French journalists released in Iraq after four months of captivity

New York, December 21, 2004—The Committee to Protect Journalists welcomes the release of two French journalists who had been kidnapped and held hostage in Iraq by an insurgent group for the last four months.

Al-Jazeera reported that insurgents turned over the journalists, Christian Chesnot of Radio France Internationale and Georges Malbrunot of the daily Le Figaro, to the French Embassy in Baghdad today. The French Foreign Ministry confirmed that the men, who disappeared along with their Syrian driver on August 20, were released.

Their driver, Mohamed al-Joundi, was found shackled in a house run by insurgents in Fallujah in November, according to U.S. Marines.

A group calling itself the Islamic Army in Iraq, which had detained the journalists, released a statement announcing the journalists’ release, according to Al-Jazeera. The group said they freed the journalists after confirming that they were not spies working for the United States. According to Al-Jazeera, the statement also said that the journalists were freed because of appeals by Islamic groups, “in appreciation of the French government’s stand on the Iraq issue,” and the journalists’ position on the Israeli-Palestinian conflict.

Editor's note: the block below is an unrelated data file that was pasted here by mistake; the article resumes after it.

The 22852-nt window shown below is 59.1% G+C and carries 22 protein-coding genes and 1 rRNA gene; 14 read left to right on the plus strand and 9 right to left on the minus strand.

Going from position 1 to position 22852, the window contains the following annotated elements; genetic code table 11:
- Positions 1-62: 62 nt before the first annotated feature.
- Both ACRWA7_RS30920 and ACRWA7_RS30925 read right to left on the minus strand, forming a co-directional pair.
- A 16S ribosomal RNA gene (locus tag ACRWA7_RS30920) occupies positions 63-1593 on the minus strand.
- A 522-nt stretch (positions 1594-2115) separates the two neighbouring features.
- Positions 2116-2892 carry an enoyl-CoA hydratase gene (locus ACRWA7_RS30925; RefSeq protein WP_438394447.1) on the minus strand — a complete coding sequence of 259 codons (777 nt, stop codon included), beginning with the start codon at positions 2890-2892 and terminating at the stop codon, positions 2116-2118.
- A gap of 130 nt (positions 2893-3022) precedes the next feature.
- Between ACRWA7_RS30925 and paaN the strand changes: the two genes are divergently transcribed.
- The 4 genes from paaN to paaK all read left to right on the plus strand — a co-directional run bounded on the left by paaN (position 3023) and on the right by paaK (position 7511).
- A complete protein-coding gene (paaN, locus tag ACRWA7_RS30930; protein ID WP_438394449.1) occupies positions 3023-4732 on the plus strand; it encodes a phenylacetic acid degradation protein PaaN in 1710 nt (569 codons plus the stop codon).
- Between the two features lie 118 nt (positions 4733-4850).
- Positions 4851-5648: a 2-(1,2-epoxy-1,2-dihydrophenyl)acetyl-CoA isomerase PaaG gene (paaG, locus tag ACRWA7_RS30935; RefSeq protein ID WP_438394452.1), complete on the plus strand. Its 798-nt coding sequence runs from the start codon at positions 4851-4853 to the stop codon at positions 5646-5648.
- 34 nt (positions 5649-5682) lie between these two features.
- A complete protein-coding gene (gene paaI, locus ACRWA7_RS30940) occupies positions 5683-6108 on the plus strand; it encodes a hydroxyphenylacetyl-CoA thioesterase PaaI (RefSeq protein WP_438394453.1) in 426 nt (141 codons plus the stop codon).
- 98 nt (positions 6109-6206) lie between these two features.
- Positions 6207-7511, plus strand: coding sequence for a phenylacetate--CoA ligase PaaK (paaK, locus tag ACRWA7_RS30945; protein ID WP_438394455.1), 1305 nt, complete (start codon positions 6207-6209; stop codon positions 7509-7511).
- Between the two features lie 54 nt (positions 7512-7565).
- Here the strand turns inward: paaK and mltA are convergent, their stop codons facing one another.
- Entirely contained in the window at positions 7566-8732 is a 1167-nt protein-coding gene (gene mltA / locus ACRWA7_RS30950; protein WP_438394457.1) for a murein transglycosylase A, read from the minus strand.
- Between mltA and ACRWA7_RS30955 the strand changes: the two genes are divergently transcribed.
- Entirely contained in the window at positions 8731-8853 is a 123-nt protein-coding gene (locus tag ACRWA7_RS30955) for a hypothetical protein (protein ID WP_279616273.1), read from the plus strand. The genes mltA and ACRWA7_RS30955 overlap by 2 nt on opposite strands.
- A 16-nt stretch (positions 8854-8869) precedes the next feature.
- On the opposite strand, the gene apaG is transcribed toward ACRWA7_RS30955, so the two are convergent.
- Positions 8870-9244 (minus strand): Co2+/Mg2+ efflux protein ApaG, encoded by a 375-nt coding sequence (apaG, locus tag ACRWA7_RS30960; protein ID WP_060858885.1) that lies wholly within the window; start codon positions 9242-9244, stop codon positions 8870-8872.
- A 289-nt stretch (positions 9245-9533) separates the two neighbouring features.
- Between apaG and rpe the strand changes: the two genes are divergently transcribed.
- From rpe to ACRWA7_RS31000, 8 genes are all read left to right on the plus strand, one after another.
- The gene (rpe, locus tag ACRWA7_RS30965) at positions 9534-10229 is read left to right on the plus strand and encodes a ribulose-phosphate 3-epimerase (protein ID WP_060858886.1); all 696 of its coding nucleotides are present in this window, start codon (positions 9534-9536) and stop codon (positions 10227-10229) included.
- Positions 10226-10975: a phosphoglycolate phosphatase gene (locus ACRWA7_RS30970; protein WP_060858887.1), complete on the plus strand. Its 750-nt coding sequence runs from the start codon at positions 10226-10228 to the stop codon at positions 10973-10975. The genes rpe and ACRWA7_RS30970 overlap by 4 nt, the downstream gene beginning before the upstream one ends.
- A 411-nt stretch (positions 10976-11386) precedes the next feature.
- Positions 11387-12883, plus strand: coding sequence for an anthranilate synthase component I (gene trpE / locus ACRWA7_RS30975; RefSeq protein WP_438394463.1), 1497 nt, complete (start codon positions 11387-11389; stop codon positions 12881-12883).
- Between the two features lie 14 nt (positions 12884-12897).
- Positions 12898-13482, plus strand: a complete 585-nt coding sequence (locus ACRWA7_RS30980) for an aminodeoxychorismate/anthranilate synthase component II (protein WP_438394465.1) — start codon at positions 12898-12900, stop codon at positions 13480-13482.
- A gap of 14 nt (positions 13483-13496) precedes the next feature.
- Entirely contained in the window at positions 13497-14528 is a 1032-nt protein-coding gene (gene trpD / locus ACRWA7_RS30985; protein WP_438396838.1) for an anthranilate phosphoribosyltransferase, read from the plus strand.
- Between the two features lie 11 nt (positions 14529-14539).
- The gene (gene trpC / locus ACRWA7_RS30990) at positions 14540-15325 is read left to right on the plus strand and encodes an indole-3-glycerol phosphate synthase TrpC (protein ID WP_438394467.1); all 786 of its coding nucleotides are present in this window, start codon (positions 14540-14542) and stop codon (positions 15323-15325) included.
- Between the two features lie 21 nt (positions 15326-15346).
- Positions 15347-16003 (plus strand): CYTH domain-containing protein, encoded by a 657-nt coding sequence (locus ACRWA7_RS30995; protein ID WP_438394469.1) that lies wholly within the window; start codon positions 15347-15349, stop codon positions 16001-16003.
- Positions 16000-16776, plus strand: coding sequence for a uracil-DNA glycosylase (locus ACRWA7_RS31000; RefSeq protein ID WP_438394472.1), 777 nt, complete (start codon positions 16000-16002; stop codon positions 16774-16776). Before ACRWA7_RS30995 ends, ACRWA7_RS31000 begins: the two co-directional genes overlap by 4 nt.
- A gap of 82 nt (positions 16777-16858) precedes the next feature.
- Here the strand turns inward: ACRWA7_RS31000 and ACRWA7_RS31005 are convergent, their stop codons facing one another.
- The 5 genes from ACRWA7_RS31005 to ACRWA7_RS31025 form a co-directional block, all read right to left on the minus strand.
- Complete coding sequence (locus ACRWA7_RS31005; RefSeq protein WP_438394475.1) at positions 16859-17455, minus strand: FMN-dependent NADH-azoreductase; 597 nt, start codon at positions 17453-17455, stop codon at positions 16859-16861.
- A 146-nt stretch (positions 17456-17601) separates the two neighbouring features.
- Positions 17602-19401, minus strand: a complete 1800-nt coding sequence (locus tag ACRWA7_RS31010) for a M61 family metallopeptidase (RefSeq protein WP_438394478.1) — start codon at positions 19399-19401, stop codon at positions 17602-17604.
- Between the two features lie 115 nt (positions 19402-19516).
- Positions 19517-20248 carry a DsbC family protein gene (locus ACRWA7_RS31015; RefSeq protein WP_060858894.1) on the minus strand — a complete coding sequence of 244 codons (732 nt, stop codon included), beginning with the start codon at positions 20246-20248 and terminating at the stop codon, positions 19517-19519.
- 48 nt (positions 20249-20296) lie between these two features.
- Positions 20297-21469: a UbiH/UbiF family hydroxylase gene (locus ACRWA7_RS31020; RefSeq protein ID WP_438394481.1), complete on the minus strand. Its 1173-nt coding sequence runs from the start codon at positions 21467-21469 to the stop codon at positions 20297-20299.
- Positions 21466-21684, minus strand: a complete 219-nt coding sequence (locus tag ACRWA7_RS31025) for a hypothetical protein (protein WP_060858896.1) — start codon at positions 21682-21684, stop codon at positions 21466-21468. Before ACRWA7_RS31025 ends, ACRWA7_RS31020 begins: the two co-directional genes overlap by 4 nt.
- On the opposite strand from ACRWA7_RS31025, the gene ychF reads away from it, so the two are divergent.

“We are relieved and happy that our colleagues are safe after their months-long ordeal,” said CPJ Executive Director Ann Cooper.